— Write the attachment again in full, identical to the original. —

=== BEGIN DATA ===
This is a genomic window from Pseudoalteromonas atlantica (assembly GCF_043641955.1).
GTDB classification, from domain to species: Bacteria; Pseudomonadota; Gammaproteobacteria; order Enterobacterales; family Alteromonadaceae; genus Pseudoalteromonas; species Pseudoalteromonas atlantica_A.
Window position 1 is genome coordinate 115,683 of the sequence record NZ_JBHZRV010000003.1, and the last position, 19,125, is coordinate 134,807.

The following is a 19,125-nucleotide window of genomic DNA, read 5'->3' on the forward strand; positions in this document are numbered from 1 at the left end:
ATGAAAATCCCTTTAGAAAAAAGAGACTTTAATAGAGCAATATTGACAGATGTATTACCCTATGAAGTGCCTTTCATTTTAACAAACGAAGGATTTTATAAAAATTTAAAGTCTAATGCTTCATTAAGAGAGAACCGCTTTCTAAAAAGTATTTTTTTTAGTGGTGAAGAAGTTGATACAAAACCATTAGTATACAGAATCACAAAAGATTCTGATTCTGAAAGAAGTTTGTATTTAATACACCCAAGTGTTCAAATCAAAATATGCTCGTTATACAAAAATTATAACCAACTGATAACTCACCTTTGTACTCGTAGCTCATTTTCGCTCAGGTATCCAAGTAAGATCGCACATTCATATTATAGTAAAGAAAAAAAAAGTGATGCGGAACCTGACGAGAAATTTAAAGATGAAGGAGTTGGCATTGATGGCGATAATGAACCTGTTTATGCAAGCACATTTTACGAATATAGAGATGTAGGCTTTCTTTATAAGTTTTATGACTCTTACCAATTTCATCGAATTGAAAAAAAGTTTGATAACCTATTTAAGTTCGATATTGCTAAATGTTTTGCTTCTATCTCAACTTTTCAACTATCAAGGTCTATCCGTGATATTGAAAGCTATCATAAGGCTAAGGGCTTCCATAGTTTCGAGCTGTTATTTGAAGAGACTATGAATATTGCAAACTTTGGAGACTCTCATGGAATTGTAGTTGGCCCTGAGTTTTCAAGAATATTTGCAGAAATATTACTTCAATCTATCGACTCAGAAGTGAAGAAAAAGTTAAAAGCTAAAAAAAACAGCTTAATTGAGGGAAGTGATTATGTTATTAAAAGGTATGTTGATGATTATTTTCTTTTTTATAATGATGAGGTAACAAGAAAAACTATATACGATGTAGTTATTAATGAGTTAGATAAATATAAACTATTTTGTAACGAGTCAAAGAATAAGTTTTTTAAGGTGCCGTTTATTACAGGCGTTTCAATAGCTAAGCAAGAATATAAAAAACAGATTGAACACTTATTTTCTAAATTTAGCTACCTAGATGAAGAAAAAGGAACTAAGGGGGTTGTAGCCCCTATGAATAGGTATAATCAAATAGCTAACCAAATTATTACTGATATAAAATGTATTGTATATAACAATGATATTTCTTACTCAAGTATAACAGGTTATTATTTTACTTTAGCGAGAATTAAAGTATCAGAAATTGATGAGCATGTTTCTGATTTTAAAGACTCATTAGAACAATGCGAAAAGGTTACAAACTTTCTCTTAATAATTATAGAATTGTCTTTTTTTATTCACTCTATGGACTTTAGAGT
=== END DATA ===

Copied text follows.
This is a genomic window from Pseudoalteromonas atlantica (assembly GCF_043641955.1).
GTDB classification, from domain to species: Bacteria; Pseudomonadota; Gammaproteobacteria; order Enterobacterales; family Alteromonadaceae; genus Pseudoalteromonas; species Pseudoalteromonas atlantica_A.
Window position 1 is genome coordinate 115,683 of the sequence record NZ_JBHZRV010000003.1, and the last position, 19,125, is coordinate 134,807.

The following is a 19,125-nucleotide window of genomic DNA, read 5'->3' on the forward strand; positions in this document are numbered from 1 at the left end:
ATGAAAATCCCTTTAGAAAAAAGAGACTTTAATAGAGCAATATTGACAGATGTATTACCCTATGAAGTGCCTTTCATTTTAACAAACGAAGGATTTTATAAAAATTTAAAGTCTAATGCTTCATTAAGAGAGAACCGCTTTCTAAAAAGTATTTTTTTTAGTGGTGAAGAAGTTGATACAAAACCATTAGTATACAGAATCACAAAAGATTCTGATTCTGAAAGAAGTTTGTATTTAATACACCCAAGTGTTCAAATCAAAATATGCTCGTTATACAAAAATTATAACCAACTGATAACTCACCTTTGTACTCGTAGCTCATTTTCGCTCAGGTATCCAAGTAAGATCGCACATTCATATTATAGTAAAGAAAAAAAAAGTGATGCGGAACCTGACGAGAAATTTAAAGATGAAGGAGTTGGCATTGATGGCGATAATGAACCTGTTTATGCAAGCACATTTTACGAATATAGAGATGTAGGCTTTCTTTATAAGTTTTATGACTCTTACCAATTTCATCGAATTGAAAAAAAGTTTGATAACCTATTTAAGTTCGATATTGCTAAATGTTTTGCTTCTATCTCAACTTTTCAACTATCAAGGTCTATCCGTGATATTGAAAGCTATCATAAGGCTAAGGGCTTCCATAGTTTCGAGCTGTTATTTGAAGAGACTATGAATATTGCAAACTTTGGAGACTCTCATGGAATTGTAGTTGGCCCTGAGTTTTCAAGAATATTTGCAGAAATATTACTTCAATCTATCGACTCAGAAGTGAAGAAAAAGTTAAAAGCTAAAAAAAACAGCTTAATTGAGGGAAGTGATTATGTTATTAAAAGGTATGTTGATGATTATTTTCTTTTTTATAATGATGAGGTAACAAGAAAAACTATATACGATGTAGTTATTAATGAGTTAGATAAATATAAACTATTTTGTAACGAGTCAAAGAATAAGTTTTTTAAGGTGCCGTTTATTACAGGCGTTTCAATAGCTAAGCAAGAATATAAAAAACAGATTGAACACTTATTTTCTAAATTTAGCTACCTAGATGAAGAAAAAGGAACTAAGGGGGTTGTAGCCCCTATGAATAGGTATAATCAAATAGCTAACCAAATTATTACTGATATAAAATGTATTGTATATAACAATGATATTTCTTACTCAAGTATAACAGGTTATTATTTTACTTTAGCGAGAATTAAAGTATCAGAAATTGATGAGCATGTTTCTGATTTTAAAGACTCATTAGAACAATGCGAAAAGGTTACAAACTTTCTCTTAATAATTATAGAATTGTCTTTTTTTATTCACTCTATGGACTTTAGAGT